The caique began to heel over; but, at that moment, God took a hand in things; he sent a thunderbolt. The hatch covers were burst open and the sea filled with coal. The caique was lightened, righted itself, and we were saved.
The Darkening Green by Elizabeth Clarke - AbeBooks
No more of that! I lit a pipe, leaned against the wall and made myself comfortable. I hesitated for a moment. Into which verses should I dip? Into the burning pitch of the Inferno, or the cleansing flames of Purgatory? Or should I make straight for the most elevated plane of human hope? I had the choice. Holding my pocket Dante in my hand, I rejoiced in my freedom. The verses I was going to choose so early in the morning would impart their rhythm to the whole of the day.
I bowed over this intense vision in order to decide, but I did not have the time. Suddenly, disturbed, I raised my head. Somehow, I felt as if two eyes were boring into the top of my skull; I quickly looked behind me in the direction of the glass door. A mad hope flashed through my brain: 'I'm going to see my friend again. A stranger of about sixty, very tall and lean, with staring eyes, had pressed his nose against the pane and was looking at me.
He was holding a little flattened bundle under his arm. The thing which impressed me most was his eager gaze, his eyes, ironical and full of fire. At any rate, that is how they appeared to me. As soon as our eyes had met - he seemed to be making sure I was really the person he was looking for - the stranger opened the door with a determined thrust of his arm. He passed between the tables with a rapid, springy step, and stopped in front of me. Trusting to providence? Why do you ask?
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He had hollow cheeks, a strong jaw, prominent cheek-bones, curly grey hair, bright piercing eyes. What could I do with you? Just like that, because he wants to? Well, take me, shall we say, as cook. I can make soups you've never heard or thought of His bluff ways and trenchant words pleased me. Soups pleased me, too. It would not be a bad thing, I thought, to take this loose-knit fellow with me to that distant, lonely coast. Soups and stories He looked as if he had knocked about the world quite a lot, a sort of Sinbad the Sailor I liked him.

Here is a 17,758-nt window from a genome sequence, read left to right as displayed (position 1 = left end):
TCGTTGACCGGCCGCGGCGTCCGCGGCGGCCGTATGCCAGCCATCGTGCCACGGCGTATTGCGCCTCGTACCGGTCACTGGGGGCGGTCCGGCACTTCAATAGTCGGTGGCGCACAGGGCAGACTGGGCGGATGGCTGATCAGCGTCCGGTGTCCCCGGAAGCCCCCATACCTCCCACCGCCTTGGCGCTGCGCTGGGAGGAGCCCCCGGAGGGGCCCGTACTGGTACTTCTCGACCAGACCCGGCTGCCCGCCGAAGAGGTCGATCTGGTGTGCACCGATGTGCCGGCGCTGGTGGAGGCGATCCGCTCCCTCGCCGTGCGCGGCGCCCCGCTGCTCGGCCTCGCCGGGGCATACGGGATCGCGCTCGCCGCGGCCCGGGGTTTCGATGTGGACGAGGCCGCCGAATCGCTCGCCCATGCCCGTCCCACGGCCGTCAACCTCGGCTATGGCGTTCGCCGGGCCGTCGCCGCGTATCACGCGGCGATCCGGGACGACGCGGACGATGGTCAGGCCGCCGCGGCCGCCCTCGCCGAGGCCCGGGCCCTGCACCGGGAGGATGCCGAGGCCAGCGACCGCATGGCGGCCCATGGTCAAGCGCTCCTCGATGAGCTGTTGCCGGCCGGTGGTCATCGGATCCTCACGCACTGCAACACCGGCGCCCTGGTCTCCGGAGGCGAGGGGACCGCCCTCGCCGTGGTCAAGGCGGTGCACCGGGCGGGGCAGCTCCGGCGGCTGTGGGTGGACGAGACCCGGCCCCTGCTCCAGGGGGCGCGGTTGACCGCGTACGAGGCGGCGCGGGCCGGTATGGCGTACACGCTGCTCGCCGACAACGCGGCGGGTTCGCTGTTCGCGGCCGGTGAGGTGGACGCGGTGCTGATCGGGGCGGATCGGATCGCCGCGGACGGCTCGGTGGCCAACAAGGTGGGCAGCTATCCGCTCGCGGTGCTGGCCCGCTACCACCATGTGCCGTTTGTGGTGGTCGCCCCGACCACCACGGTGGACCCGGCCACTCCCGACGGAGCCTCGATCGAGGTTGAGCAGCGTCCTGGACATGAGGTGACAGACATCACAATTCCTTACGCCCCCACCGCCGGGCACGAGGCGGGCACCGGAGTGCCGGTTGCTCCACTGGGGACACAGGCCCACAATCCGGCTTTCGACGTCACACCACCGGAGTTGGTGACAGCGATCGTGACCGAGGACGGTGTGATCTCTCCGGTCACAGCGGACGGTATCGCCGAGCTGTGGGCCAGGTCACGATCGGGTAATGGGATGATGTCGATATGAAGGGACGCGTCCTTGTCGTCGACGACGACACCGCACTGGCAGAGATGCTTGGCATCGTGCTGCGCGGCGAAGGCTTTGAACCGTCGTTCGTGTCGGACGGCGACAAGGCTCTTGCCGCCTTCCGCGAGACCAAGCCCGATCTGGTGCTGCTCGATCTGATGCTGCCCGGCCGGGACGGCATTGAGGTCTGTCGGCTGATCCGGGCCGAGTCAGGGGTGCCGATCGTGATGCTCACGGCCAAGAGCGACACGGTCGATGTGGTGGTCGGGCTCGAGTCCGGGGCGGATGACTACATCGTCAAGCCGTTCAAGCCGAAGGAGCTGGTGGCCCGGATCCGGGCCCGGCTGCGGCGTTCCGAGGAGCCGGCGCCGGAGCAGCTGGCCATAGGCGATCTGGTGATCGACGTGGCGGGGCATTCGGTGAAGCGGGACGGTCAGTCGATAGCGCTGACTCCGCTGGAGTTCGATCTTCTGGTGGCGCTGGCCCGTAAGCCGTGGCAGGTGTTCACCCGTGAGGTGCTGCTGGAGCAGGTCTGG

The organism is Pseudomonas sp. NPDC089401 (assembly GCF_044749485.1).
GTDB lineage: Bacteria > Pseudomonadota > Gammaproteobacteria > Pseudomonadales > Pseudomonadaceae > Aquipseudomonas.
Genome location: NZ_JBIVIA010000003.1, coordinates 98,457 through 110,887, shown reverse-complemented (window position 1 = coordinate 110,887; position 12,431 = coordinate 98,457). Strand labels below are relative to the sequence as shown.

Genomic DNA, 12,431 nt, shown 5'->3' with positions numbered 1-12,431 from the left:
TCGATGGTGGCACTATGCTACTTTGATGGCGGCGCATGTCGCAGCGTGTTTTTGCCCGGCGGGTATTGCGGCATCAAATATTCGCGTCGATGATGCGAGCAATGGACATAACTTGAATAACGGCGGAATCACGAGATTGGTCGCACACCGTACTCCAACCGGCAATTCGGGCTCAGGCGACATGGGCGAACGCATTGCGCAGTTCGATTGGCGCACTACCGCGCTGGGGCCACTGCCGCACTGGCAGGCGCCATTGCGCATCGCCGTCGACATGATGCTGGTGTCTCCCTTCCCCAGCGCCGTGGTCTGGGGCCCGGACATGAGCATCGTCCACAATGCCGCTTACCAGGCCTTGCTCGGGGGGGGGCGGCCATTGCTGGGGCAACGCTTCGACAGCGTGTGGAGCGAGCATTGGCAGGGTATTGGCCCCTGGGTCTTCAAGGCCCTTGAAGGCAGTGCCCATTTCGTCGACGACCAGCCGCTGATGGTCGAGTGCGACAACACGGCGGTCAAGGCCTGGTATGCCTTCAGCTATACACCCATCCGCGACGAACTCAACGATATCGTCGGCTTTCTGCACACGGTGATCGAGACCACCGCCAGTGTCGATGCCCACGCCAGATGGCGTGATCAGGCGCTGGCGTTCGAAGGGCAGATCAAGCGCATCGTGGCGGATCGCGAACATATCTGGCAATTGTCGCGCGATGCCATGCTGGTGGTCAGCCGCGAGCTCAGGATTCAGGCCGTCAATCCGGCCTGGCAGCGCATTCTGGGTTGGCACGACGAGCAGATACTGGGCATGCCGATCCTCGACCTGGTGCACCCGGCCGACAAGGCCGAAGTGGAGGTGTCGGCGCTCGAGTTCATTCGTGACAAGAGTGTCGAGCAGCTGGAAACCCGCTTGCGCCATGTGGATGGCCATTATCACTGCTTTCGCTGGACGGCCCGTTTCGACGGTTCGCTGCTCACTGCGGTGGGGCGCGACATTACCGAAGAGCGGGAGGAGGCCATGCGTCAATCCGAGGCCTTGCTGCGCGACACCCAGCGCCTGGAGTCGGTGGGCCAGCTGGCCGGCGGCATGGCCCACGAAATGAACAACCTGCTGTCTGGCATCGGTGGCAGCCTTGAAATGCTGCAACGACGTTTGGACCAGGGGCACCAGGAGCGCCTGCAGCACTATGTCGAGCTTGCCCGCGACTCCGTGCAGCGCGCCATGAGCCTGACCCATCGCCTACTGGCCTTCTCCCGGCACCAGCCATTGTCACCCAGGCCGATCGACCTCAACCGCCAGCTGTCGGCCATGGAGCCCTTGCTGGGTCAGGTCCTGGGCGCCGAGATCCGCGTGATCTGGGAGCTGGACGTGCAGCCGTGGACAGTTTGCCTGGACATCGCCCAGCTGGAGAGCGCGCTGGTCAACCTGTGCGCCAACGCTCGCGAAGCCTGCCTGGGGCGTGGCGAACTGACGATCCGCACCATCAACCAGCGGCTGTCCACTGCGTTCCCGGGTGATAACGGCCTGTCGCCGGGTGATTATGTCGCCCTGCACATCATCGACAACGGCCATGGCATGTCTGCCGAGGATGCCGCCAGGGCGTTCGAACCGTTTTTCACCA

You weigh everything to the nearest gramme, don't you? Come on, friend, make up your mind. Take the plunge! I closed my Dante. With feet, hands or head - all of them. It'd be the limit if we chose what we did!
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I'm a good miner. I know a thing or two about metals, I know how to find the veins and open up galleries.
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I go down pits; I'm not afraid. I was working well. I was foreman, and had nothing to complain about. But then the devil took a hand in things. Last Saturday night, simply because I felt like it, I went off all of a sudden, got hold of the boss, who had come that day to inspect the place, and just beat him up What had he done to you? Nothing at all, I tell you!
I was the first time I saw him. The poor devil had even handed out cigarettes. It just came over me, that's all.
You know the tale of the miller's wife, don't you? Well, you don't expect to learn spelling from her backside, do you? The backside of the miller's wife, that's human reason. This one seemed to me the most astounding of all, and I liked it. I looked at my new companion with keen interest. His face was furrowed, weather-beaten, like worm-eaten wood. A few years later another face gave me the same impression of worn and tortured wood: that of Panait Istrati.
He wrote in French.
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Or tools? A variety of cimbalom or dulcimer, usually played with a small hammer or plectrum. Do you play the santuri? I sing old Klephtic tunes from Macedonia. Then I take my hat round - this beret here! Sometimes they call me Baker's-Shovel, because I'm so lanky and my head is flattened like a griddle-cake.
Or else I'm called Passa Tempo because there was a time when I hawked roast pumpkin seeds. They call me Mildew, too, because wherever I go, they say, I get up to my tricks. Everything goes to the dogs. I have other nicknames as well, but we'll leave them for another time I heard the santuri for the first time at one of my village fetes, over there at the foot of Olympus.
It took my breath away. I couldn't eat anything for three days. May his soul rest in peace.
The Darkening Green by Elizabeth Clarke
Are you a gipsy? D'you mean to say you'd turn into a strummer? It was a kid's idea, but I was still half-baked then, my blood was hot. I wanted to get married, the poor idiot! Anyway, I spent everything I had and more besides, and bought a santuri. The one you're looking at.